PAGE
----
The next step in Google’s AI push

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iol scitech nov 7 EU Google AP Google has said it could owe billions of dollars in damages if the authors prevail in the lawsuit.

San Francisco - Google has acquired the artificial intelligence start-up DeepMind for $400-million, according to media reports on Monday.

The deal for the British company, which would be Google's largest-ever European acquisition, was first reported by the website and later confirmed by the Wall Street Journal.

The deal comes as the web software giant looks to spread its tentacles deeper into the real world.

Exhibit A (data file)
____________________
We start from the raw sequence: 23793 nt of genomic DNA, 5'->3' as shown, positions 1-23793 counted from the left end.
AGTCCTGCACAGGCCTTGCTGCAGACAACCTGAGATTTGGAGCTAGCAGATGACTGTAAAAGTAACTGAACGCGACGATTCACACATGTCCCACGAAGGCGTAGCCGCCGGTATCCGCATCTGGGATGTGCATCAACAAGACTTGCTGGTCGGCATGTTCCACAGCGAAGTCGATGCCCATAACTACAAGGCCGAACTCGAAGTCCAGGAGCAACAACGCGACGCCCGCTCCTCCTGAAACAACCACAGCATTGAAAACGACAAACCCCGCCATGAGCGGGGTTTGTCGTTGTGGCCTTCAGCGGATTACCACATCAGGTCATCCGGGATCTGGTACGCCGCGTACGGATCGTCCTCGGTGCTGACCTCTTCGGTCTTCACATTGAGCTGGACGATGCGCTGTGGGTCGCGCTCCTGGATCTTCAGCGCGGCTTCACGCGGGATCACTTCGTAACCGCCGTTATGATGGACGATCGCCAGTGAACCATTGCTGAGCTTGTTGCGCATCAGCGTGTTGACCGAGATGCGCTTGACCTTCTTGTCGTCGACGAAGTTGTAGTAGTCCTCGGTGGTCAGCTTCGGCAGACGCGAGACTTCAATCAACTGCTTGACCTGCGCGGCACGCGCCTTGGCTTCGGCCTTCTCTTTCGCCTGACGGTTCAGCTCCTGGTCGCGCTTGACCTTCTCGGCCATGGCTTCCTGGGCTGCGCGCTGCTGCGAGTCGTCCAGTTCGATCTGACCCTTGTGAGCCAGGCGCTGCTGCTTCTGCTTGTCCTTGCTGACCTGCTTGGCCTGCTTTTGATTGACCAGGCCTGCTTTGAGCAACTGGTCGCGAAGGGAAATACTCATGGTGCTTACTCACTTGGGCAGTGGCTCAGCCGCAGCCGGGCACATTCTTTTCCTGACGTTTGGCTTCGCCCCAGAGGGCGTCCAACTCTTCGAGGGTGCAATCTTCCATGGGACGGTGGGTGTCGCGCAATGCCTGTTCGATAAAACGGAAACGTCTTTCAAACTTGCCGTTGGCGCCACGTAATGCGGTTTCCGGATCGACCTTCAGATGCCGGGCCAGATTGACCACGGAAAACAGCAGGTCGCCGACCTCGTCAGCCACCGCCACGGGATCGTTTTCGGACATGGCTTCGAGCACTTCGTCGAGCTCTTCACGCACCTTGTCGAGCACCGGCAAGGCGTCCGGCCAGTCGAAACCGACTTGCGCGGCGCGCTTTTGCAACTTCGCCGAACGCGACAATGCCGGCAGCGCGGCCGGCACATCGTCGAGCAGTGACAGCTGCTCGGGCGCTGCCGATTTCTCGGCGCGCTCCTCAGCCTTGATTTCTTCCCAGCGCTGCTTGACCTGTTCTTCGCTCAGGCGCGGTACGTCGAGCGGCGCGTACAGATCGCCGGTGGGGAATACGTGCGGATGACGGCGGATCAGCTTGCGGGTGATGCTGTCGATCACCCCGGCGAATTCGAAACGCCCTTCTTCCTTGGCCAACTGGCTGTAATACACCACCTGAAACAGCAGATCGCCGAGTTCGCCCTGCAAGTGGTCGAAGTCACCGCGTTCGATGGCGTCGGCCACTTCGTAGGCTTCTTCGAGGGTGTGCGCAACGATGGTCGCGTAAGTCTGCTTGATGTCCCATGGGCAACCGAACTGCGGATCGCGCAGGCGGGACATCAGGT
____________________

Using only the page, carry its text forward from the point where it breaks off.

Google recently splashed out 3.2 billion dollars to acquire Nest, a home automation company that sells a smart home thermostat, while also acquiring a string of robotic companies, including industry leader Boston Dynamics.

In June, it acquired Israeli traffic start-up Waze for a reported 1 billion dollars. DeepMind was founded by Demis Hassabis, Shane Legg and Mustafa Suleyman. Its early commercial applications are in simulations, e-commerce and games.

According to the London-based start-up's website, DeepMind combines “the best techniques from machine learning and systems neuroscience to build powerful general-purpose learning algorithms.”

According to Re/code, DeepMind has a team of at least 50 people and has secured more than 50 million dollars in funding, including from Founders Fund and Horizons Ventures.

The report said that the deal was personally led by Google founder and CEO Larry Page, who was largely motivated by the prospect of acquiring the company's workforce. - Sapa-dpa

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